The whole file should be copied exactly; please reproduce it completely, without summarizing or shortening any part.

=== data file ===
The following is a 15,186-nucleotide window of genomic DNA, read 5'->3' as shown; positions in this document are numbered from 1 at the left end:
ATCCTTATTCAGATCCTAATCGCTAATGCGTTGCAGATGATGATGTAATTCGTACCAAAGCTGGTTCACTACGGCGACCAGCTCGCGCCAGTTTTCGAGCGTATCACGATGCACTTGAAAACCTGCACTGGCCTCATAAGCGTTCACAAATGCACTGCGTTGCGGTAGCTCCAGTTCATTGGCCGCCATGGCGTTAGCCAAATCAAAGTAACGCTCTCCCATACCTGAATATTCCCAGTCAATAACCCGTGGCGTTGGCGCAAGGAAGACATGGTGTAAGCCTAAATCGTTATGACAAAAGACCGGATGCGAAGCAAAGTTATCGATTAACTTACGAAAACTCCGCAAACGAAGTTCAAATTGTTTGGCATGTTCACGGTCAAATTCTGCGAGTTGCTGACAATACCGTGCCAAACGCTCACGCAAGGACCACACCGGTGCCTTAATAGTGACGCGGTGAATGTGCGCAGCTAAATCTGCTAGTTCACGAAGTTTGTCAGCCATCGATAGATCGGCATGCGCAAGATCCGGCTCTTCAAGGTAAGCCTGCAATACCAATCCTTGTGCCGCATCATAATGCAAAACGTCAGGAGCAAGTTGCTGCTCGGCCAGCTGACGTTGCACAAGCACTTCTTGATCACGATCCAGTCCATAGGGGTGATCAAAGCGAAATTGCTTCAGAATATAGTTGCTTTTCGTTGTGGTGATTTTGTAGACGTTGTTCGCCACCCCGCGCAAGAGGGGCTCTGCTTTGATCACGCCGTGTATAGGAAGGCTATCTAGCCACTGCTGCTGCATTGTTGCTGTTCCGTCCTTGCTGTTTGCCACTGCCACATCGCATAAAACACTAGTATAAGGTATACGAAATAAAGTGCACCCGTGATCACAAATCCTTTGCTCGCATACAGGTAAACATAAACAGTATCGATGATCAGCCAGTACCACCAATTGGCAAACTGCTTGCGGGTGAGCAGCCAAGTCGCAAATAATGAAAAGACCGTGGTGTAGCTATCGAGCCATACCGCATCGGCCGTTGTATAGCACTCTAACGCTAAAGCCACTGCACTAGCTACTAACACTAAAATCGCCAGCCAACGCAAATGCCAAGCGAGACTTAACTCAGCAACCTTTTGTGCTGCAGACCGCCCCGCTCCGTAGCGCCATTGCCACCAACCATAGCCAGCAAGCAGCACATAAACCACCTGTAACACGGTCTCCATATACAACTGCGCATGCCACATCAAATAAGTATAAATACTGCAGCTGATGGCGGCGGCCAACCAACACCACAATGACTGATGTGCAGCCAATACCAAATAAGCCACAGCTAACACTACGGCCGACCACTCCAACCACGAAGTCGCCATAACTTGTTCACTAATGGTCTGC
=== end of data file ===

The following is a 15,186-nucleotide window of genomic DNA, read 5'->3' as shown; positions in this document are numbered from 1 at the left end:
ATCCTTATTCAGATCCTAATCGCTAATGCGTTGCAGATGATGATGTAATTCGTACCAAAGCTGGTTCACTACGGCGACCAGCTCGCGCCAGTTTTCGAGCGTATCACGATGCACTTGAAAACCTGCACTGGCCTCATAAGCGTTCACAAATGCACTGCGTTGCGGTAGCTCCAGTTCATTGGCCGCCATGGCGTTAGCCAAATCAAAGTAACGCTCTCCCATACCTGAATATTCCCAGTCAATAACCCGTGGCGTTGGCGCAAGGAAGACATGGTGTAAGCCTAAATCGTTATGACAAAAGACCGGATGCGAAGCAAAGTTATCGATTAACTTACGAAAACTCCGCAAACGAAGTTCAAATTGTTTGGCATGTTCACGGTCAAATTCTGCGAGTTGCTGACAATACCGTGCCAAACGCTCACGCAAGGACCACACCGGTGCCTTAATAGTGACGCGGTGAATGTGCGCAGCTAAATCTGCTAGTTCACGAAGTTTGTCAGCCATCGATAGATCGGCATGCGCAAGATCCGGCTCTTCAAGGTAAGCCTGCAATACCAATCCTTGTGCCGCATCATAATGCAAAACGTCAGGAGCAAGTTGCTGCTCGGCCAGCTGACGTTGCACAAGCACTTCTTGATCACGATCCAGTCCATAGGGGTGATCAAAGCGAAATTGCTTCAGAATATAGTTGCTTTTCGTTGTGGTGATTTTGTAGACGTTGTTCGCCACCCCGCGCAAGAGGGGCTCTGCTTTGATCACGCCGTGTATAGGAAGGCTATCTAGCCACTGCTGCTGCATTGTTGCTGTTCCGTCCTTGCTGTTTGCCACTGCCACATCGCATAAAACACTAGTATAAGGTATACGAAATAAAGTGCACCCGTGATCACAAATCCTTTGCTCGCATACAGGTAAACATAAACAGTATCGATGATCAGCCAGTACCACCAATTGGCAAACTGCTTGCGGGTGAGCAGCCAAGTCGCAAATAATGAAAAGACCGTGGTGTAGCTATCGAGCCATACCGCATCGGCCGTTGTATAGCACTCTAACGCTAAAGCCACTGCACTAGCTACTAACACTAAAATCGCCAGCCAACGCAAATGCCAAGCGAGACTTAACTCAGCAACCTTTTGTGCTGCAGACCGCCCCGCTCCGTAGCGCCATTGCCACCAACCATAGCCAGCAAGCAGCACATAAACCACCTGTAACACGGTCTCCATATACAACTGCGCATGCCACATCAAATAAGTATAAATACTGCAGCTGATGGCGGCGGCCAACCAACACCACAATGACTGATGTGCAGCCAATACCAAATAAGCCACAGCTAACACTACGGCCGACCACTCCAACCACGAAGTCGCCATAACTTGTTCACTAATGGTCTGC